Electricity grid distributor Elering says it plans to invest €700 million into infrastructure through to 2028 after a security of supply report which found more substantial investments are needed to both ensure the synchronization of the national grid with that of the rest of continental Europe, and options for connecting to additional suppliers where needed.
Estonia's electricity system had been synchronized with the Russian BRELL grid, though work towards de-coupling from this and synchronizing with the EU system was given an added impetus by Russia's invasion of Ukraine, nearly in its 22nd month.
An additional €160 million is to be invested by Elering through to 2030, towards connections to renewable energy plants, in a separate but related project.
When asked whether the above investments will be passed on to consumers in the form of higher bills, Elering spokesperson Ain Köster said that Elering's main role lies in contributing to the fulfillment of renewable energy goals set by the Estonian state, namely for renewable energy to match domestic electricity consumption.
Köster said: "It may be that our task is to find the most affordable way to ensure security of supply in circumstances where the vast majority of energy gets produced from affordable renewable sources."
"The volume of these investments would be financed by electricity consumers, expected to be nearly €160 million in the years 2025-2030," he added, in respect of the planned renewables investment.
Köster told ERR that their newly approved investment budget for the period 2024-2028 comes to €700 million (see above), of which the network connection fee covers less than half.
The budget also does not include the costs of new solutions proposed for the
To keep the changes to deadline, Elering has proposed altering the network development principles to allow Elering to make production-enabling investments in advance, i.e. to develop the transmission grid network in advance.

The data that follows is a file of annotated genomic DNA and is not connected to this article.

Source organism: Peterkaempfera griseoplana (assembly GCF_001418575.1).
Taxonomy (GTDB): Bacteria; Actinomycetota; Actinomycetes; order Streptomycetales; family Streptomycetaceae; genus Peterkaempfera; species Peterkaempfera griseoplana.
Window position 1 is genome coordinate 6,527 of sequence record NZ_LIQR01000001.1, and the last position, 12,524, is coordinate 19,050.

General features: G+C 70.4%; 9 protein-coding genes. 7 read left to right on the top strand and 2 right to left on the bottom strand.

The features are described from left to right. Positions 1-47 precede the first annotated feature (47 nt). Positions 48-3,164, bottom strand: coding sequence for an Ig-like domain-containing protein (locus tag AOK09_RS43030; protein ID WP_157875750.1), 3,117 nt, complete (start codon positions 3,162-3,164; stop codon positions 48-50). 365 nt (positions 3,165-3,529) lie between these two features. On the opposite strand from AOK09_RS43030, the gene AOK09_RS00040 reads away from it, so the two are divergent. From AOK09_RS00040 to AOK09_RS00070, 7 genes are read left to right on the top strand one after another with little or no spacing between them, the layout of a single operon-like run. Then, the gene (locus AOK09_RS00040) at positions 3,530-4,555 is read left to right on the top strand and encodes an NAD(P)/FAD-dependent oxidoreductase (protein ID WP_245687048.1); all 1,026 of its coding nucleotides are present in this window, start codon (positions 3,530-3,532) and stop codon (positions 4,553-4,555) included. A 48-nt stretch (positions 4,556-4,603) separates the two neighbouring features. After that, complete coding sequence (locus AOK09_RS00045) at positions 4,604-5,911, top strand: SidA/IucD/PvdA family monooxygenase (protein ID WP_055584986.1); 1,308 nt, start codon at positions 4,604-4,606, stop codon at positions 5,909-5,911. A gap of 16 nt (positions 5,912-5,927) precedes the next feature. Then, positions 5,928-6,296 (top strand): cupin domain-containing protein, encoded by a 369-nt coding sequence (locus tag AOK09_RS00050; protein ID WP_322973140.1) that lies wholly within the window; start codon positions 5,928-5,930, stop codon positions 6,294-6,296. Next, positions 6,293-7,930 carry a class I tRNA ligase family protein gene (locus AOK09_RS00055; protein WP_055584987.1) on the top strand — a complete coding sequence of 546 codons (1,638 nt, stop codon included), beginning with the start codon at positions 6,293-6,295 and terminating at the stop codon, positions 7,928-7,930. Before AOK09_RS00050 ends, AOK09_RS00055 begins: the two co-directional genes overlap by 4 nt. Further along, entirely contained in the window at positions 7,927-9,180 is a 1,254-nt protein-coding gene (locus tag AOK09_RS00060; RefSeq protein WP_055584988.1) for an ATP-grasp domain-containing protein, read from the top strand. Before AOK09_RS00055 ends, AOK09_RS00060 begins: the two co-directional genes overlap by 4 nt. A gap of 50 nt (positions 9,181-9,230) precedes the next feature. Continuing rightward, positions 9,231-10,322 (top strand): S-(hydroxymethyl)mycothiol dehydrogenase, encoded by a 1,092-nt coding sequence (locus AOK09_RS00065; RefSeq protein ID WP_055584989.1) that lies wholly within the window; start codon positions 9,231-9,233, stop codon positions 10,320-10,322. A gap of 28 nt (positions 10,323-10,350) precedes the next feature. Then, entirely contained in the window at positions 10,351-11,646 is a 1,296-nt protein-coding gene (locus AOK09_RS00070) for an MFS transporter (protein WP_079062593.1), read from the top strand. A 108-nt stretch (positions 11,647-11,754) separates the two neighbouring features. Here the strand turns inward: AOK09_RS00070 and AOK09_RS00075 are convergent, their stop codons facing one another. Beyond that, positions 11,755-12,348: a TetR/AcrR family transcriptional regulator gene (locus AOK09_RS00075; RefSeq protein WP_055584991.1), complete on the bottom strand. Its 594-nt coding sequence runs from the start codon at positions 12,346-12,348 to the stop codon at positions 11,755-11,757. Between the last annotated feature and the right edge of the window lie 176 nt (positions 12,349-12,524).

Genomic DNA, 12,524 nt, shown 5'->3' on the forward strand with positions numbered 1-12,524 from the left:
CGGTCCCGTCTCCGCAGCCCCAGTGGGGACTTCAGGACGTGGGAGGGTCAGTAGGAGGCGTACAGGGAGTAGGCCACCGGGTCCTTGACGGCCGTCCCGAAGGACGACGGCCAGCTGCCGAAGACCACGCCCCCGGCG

Treating security of supply investments as a separate entity does not provide an answer, from a customer's point of view, on whether electricity bills will rise or not.
Elering board chair Kalle Kilk had said last week that the affordability of electricity constitutes a part of security of supply, though Elering has not established a specific price level in relation to security of supply.
"A distinction must be made between the narrow evaluation of security of supply according to the norm of security of supply and the electricity economy in a broader, whole society, i.e. socio-economic view," Kilk had said.
Ain Köster meanwhile said: "If we assess the level of security of supply in accordance with the norm of security of supply approved by the government, this calculation or assessment does not include the (exchange) price of electricity, but the opportunity cost that consumers are willing to bear in order to avoid a shortage of electricity," said Köster.
Three components are considered in concert, when deciding on the activities and investments necessary to ensure security of supply, Köster said : the compliance of security of supply with the norm established by the government, the impact on the environment and the cost to society.
"Perhaps one must always look for a balance point between the level of security of supply, the costs to achieve it and the environmental impact," he added.
An agreement with Elering's counterparts in Latvia and Lithuania has been made, under which a common reserve capacity market will be set up, he said.
This would have the added advantage of meaning each of the three Baltic States not needing to maintain a full reserve at all time, but around a third of the total requirements for the three countries.
Both current Elering board chair Kalle Kilk and his predecessor Taavi Veskimägi have noted the importance of the socio-economic impact of the price of electricity, Köster added.
Editor: Andrew Whyte, Karin Koppel